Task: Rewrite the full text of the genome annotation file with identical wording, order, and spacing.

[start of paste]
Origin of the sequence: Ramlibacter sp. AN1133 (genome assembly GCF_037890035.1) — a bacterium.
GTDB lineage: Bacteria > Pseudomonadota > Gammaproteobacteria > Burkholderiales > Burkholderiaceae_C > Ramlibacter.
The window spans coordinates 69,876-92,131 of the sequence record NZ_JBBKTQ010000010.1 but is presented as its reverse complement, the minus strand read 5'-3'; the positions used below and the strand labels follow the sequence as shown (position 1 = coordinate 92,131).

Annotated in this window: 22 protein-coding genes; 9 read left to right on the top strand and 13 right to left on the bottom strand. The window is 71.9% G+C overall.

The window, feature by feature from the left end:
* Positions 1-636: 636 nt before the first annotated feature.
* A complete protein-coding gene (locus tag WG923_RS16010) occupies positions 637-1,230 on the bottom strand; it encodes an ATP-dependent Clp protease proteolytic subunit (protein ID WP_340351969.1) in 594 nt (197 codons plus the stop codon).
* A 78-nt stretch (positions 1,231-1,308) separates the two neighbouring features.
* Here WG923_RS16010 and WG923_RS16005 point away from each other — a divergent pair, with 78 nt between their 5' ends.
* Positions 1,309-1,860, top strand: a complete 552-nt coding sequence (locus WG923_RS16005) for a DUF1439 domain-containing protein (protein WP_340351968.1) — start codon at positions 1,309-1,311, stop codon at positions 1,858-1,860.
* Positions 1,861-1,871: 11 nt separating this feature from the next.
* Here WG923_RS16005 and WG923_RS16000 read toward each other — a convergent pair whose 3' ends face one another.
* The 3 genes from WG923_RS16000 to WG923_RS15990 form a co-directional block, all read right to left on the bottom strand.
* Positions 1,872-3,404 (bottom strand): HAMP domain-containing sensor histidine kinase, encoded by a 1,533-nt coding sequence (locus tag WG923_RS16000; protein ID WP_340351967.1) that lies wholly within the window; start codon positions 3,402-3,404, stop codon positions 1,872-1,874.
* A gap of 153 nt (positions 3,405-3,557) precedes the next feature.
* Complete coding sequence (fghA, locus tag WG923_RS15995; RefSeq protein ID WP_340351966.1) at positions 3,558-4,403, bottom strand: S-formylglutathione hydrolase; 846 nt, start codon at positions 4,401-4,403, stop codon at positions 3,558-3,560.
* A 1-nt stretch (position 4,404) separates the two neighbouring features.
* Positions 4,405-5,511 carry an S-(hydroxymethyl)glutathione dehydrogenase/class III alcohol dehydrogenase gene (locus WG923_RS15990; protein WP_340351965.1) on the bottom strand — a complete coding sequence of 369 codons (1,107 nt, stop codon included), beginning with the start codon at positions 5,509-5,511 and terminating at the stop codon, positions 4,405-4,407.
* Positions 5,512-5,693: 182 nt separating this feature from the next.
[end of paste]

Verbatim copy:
Origin of the sequence: Ramlibacter sp. AN1133 (genome assembly GCF_037890035.1) — a bacterium.
GTDB lineage: Bacteria > Pseudomonadota > Gammaproteobacteria > Burkholderiales > Burkholderiaceae_C > Ramlibacter.
The window spans coordinates 69,876-92,131 of the sequence record NZ_JBBKTQ010000010.1 but is presented as its reverse complement, the minus strand read 5'-3'; the positions used below and the strand labels follow the sequence as shown (position 1 = coordinate 92,131).

Annotated in this window: 22 protein-coding genes; 9 read left to right on the top strand and 13 right to left on the bottom strand. The window is 71.9% G+C overall.

The window, feature by feature from the left end:
* Positions 1-636: 636 nt before the first annotated feature.
* A complete protein-coding gene (locus tag WG923_RS16010) occupies positions 637-1,230 on the bottom strand; it encodes an ATP-dependent Clp protease proteolytic subunit (protein ID WP_340351969.1) in 594 nt (197 codons plus the stop codon).
* A 78-nt stretch (positions 1,231-1,308) separates the two neighbouring features.
* Here WG923_RS16010 and WG923_RS16005 point away from each other — a divergent pair, with 78 nt between their 5' ends.
* Positions 1,309-1,860, top strand: a complete 552-nt coding sequence (locus WG923_RS16005) for a DUF1439 domain-containing protein (protein WP_340351968.1) — start codon at positions 1,309-1,311, stop codon at positions 1,858-1,860.
* Positions 1,861-1,871: 11 nt separating this feature from the next.
* Here WG923_RS16005 and WG923_RS16000 read toward each other — a convergent pair whose 3' ends face one another.
* The 3 genes from WG923_RS16000 to WG923_RS15990 form a co-directional block, all read right to left on the bottom strand.
* Positions 1,872-3,404 (bottom strand): HAMP domain-containing sensor histidine kinase, encoded by a 1,533-nt coding sequence (locus tag WG923_RS16000; protein ID WP_340351967.1) that lies wholly within the window; start codon positions 3,402-3,404, stop codon positions 1,872-1,874.
* A gap of 153 nt (positions 3,405-3,557) precedes the next feature.
* Complete coding sequence (fghA, locus tag WG923_RS15995; RefSeq protein ID WP_340351966.1) at positions 3,558-4,403, bottom strand: S-formylglutathione hydrolase; 846 nt, start codon at positions 4,401-4,403, stop codon at positions 3,558-3,560.
* A 1-nt stretch (position 4,404) separates the two neighbouring features.
* Positions 4,405-5,511 carry an S-(hydroxymethyl)glutathione dehydrogenase/class III alcohol dehydrogenase gene (locus WG923_RS15990; protein WP_340351965.1) on the bottom strand — a complete coding sequence of 369 codons (1,107 nt, stop codon included), beginning with the start codon at positions 5,509-5,511 and terminating at the stop codon, positions 4,405-4,407.
* Positions 5,512-5,693: 182 nt separating this feature from the next.